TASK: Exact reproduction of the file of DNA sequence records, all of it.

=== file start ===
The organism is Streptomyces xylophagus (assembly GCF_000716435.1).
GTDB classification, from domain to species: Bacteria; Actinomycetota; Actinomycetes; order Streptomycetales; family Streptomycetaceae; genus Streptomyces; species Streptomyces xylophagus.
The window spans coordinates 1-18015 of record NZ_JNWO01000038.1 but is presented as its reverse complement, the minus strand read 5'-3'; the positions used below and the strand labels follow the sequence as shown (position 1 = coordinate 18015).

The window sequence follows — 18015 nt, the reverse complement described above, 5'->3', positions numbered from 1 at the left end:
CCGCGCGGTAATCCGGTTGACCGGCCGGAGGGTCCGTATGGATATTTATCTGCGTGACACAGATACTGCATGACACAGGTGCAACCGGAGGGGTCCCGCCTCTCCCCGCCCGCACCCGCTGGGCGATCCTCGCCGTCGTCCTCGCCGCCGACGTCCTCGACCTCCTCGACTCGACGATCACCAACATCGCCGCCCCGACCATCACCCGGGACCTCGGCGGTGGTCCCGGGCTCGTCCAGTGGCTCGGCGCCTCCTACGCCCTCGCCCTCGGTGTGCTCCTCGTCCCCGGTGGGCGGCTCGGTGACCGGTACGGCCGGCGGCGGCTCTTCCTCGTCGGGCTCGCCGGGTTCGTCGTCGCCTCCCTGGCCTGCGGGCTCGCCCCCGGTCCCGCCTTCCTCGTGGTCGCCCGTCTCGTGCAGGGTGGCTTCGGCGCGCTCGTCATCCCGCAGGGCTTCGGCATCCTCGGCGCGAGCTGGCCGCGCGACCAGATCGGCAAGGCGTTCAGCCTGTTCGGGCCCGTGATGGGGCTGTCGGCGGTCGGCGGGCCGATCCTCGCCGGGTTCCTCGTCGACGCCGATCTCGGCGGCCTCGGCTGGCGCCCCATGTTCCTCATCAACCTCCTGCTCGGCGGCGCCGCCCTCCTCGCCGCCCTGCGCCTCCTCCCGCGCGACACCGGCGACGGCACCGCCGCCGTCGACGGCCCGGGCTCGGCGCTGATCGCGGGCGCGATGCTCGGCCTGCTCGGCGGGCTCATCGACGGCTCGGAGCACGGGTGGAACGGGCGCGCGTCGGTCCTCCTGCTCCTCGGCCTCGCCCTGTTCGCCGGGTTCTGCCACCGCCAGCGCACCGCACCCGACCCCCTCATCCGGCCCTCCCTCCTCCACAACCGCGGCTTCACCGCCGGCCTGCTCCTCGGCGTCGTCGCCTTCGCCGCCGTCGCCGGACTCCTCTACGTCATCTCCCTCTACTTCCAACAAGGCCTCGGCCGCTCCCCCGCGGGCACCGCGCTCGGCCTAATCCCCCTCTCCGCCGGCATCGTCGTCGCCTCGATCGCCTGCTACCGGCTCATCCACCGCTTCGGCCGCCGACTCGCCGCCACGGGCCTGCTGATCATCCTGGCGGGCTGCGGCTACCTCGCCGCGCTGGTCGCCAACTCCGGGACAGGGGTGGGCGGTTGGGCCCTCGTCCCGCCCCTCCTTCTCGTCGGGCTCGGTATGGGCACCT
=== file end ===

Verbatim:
The organism is Streptomyces xylophagus (assembly GCF_000716435.1).
GTDB classification, from domain to species: Bacteria; Actinomycetota; Actinomycetes; order Streptomycetales; family Streptomycetaceae; genus Streptomyces; species Streptomyces xylophagus.
The window spans coordinates 1-18015 of record NZ_JNWO01000038.1 but is presented as its reverse complement, the minus strand read 5'-3'; the positions used below and the strand labels follow the sequence as shown (position 1 = coordinate 18015).

The window sequence follows — 18015 nt, the reverse complement described above, 5'->3', positions numbered from 1 at the left end:
CCGCGCGGTAATCCGGTTGACCGGCCGGAGGGTCCGTATGGATATTTATCTGCGTGACACAGATACTGCATGACACAGGTGCAACCGGAGGGGTCCCGCCTCTCCCCGCCCGCACCCGCTGGGCGATCCTCGCCGTCGTCCTCGCCGCCGACGTCCTCGACCTCCTCGACTCGACGATCACCAACATCGCCGCCCCGACCATCACCCGGGACCTCGGCGGTGGTCCCGGGCTCGTCCAGTGGCTCGGCGCCTCCTACGCCCTCGCCCTCGGTGTGCTCCTCGTCCCCGGTGGGCGGCTCGGTGACCGGTACGGCCGGCGGCGGCTCTTCCTCGTCGGGCTCGCCGGGTTCGTCGTCGCCTCCCTGGCCTGCGGGCTCGCCCCCGGTCCCGCCTTCCTCGTGGTCGCCCGTCTCGTGCAGGGTGGCTTCGGCGCGCTCGTCATCCCGCAGGGCTTCGGCATCCTCGGCGCGAGCTGGCCGCGCGACCAGATCGGCAAGGCGTTCAGCCTGTTCGGGCCCGTGATGGGGCTGTCGGCGGTCGGCGGGCCGATCCTCGCCGGGTTCCTCGTCGACGCCGATCTCGGCGGCCTCGGCTGGCGCCCCATGTTCCTCATCAACCTCCTGCTCGGCGGCGCCGCCCTCCTCGCCGCCCTGCGCCTCCTCCCGCGCGACACCGGCGACGGCACCGCCGCCGTCGACGGCCCGGGCTCGGCGCTGATCGCGGGCGCGATGCTCGGCCTGCTCGGCGGGCTCATCGACGGCTCGGAGCACGGGTGGAACGGGCGCGCGTCGGTCCTCCTGCTCCTCGGCCTCGCCCTGTTCGCCGGGTTCTGCCACCGCCAGCGCACCGCACCCGACCCCCTCATCCGGCCCTCCCTCCTCCACAACCGCGGCTTCACCGCCGGCCTGCTCCTCGGCGTCGTCGCCTTCGCCGCCGTCGCCGGACTCCTCTACGTCATCTCCCTCTACTTCCAACAAGGCCTCGGCCGCTCCCCCGCGGGCACCGCGCTCGGCCTAATCCCCCTCTCCGCCGGCATCGTCGTCGCCTCGATCGCCTGCTACCGGCTCATCCACCGCTTCGGCCGCCGACTCGCCGCCACGGGCCTGCTGATCATCCTGGCGGGCTGCGGCTACCTCGCCGCGCTGGTCGCCAACTCCGGGACAGGGGTGGGCGGTTGGGCCCTCGTCCCGCCCCTCCTTCTCGTCGGGCTCGGTATGGGCACCT